Smoking is harmful for respiratory function. In young to middle-aged men the damage is insidious and difficult to demonstrate. The respiratory impairment could increase under specific stressful conditions in the professional environment. On the hypothesis that exhaled markers are useful for assessing airway susceptibility to inhaled irritants, we measured exhaled markers and lung function in smoking and non-smoking engine-driver military coastguards before and after a patrol at sea. Eighteen men, mean age 39 yrs (range 23-58 yrs), 8 smokers, underwent spirometry, exhaled and nasal nitric oxide (eNO, nNO), exhaled carbon monoxide (CO) and exhaled breath condensate (EBC) for measures of hydrogen peroxide (H2O2), leukotriene B4 (LTB4), proteins (Prots), 8-isoprostanes (8-IsoPs), nitrite (NO2-) and nitrosothiols (RS-NOs) at baseline and after an 8-hour patrol navigation on board small, high-speed diesel-powered ships. At baseline, the smokers showed higher middle flows and CO levels, lower eNO and nNO than non-smokers, but similar levels of EBC markers; geometric means (95% confidence interval), CO: 23.6 (14.5 to 38.3) vs. 3.5 (2.5 to 5.3) ppm; eNO: 7.9 (4.8 to 12.9) vs. 26.7 (15.7 to 45.5) ppb, p=0.000. After navigation, Prots, 8-IsoPs and RS-NOs (but not lung function variables or other markers) significantly increased only in smokers; baseline vs post-navigation RS-NOs: 0.27 (0.11 to 0.65) vs. 1.30 (0.58 to 2.89) micromol, p=0.012. The respiratory consequences of a stressing environment in engine-driver military coastguards who actively smoke are better assessed by measuring EBC markers than by eNO, nNO or lung function. By increasing airway inflammation from oxidative-stress, tobacco smoking appears to interact with other chemical or physical factors elicited during sea navigation. Precisely what these factors are deserves further investigation.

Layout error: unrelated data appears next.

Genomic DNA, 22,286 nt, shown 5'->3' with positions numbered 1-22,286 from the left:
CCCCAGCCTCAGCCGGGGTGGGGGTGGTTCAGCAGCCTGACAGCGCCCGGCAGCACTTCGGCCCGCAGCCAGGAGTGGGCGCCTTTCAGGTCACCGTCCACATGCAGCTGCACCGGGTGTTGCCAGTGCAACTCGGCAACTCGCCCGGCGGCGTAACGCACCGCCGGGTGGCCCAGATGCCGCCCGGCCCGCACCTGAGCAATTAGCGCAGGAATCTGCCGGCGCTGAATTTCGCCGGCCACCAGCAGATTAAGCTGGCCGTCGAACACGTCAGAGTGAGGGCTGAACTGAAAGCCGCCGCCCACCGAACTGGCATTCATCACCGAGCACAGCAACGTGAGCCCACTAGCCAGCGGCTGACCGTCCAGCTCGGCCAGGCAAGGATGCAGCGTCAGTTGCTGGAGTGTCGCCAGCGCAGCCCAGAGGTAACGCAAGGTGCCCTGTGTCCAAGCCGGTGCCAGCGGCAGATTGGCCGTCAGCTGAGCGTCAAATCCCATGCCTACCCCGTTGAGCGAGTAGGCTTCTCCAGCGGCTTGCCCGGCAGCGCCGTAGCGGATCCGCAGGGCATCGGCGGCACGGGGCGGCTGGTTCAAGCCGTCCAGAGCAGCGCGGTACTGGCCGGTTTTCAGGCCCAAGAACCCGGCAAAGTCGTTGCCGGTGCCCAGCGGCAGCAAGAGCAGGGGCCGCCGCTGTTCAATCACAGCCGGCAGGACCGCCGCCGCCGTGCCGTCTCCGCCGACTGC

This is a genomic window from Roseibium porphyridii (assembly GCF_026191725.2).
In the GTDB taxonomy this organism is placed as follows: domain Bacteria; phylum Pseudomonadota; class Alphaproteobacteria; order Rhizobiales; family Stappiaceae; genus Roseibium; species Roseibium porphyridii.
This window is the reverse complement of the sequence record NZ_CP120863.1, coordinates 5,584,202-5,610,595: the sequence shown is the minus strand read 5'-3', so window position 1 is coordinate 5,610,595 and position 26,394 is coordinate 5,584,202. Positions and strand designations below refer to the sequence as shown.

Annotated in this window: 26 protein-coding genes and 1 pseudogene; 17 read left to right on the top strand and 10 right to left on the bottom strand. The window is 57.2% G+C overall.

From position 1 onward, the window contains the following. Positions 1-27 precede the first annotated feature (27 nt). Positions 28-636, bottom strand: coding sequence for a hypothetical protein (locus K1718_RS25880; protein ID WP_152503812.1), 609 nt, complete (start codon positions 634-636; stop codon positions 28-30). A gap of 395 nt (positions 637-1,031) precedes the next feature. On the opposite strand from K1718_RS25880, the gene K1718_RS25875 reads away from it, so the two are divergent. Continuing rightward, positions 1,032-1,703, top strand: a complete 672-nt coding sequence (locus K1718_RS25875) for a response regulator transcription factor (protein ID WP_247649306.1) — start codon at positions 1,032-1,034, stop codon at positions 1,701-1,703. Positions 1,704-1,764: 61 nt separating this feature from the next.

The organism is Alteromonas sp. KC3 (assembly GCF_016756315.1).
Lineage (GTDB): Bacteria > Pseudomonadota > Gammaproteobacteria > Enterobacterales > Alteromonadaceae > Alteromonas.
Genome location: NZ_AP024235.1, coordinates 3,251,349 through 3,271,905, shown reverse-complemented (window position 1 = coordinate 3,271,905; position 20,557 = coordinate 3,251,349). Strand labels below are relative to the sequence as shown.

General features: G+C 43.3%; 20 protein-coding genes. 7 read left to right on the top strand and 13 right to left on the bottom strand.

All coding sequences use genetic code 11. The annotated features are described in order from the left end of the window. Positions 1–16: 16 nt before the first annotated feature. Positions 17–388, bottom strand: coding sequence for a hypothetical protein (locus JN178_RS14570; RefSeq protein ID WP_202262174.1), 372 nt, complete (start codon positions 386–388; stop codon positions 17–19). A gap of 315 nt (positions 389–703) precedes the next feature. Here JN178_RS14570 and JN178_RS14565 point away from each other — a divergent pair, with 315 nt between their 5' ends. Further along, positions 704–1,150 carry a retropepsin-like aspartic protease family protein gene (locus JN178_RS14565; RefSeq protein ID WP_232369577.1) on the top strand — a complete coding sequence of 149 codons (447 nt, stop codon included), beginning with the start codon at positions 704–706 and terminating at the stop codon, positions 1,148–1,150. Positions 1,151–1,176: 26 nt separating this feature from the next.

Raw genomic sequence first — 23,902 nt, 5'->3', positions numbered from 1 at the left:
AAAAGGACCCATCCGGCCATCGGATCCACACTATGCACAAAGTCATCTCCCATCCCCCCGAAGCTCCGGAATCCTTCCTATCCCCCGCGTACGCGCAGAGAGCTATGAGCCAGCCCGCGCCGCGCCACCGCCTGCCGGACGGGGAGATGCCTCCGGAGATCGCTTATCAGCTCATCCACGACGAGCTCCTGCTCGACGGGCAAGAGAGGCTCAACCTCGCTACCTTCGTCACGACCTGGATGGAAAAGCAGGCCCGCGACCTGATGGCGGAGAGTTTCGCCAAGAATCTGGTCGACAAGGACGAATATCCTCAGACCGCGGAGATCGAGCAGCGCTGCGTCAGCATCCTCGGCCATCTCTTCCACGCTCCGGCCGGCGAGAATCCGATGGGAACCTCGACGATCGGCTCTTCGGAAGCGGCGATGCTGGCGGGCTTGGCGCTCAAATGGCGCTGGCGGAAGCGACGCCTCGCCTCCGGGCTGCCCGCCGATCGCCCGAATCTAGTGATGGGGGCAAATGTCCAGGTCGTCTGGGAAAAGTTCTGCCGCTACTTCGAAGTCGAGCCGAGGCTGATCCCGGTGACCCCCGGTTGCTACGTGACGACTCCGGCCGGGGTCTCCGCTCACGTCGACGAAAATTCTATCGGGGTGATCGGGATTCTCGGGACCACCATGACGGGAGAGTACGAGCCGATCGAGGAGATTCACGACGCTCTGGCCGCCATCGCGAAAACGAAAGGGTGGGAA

Article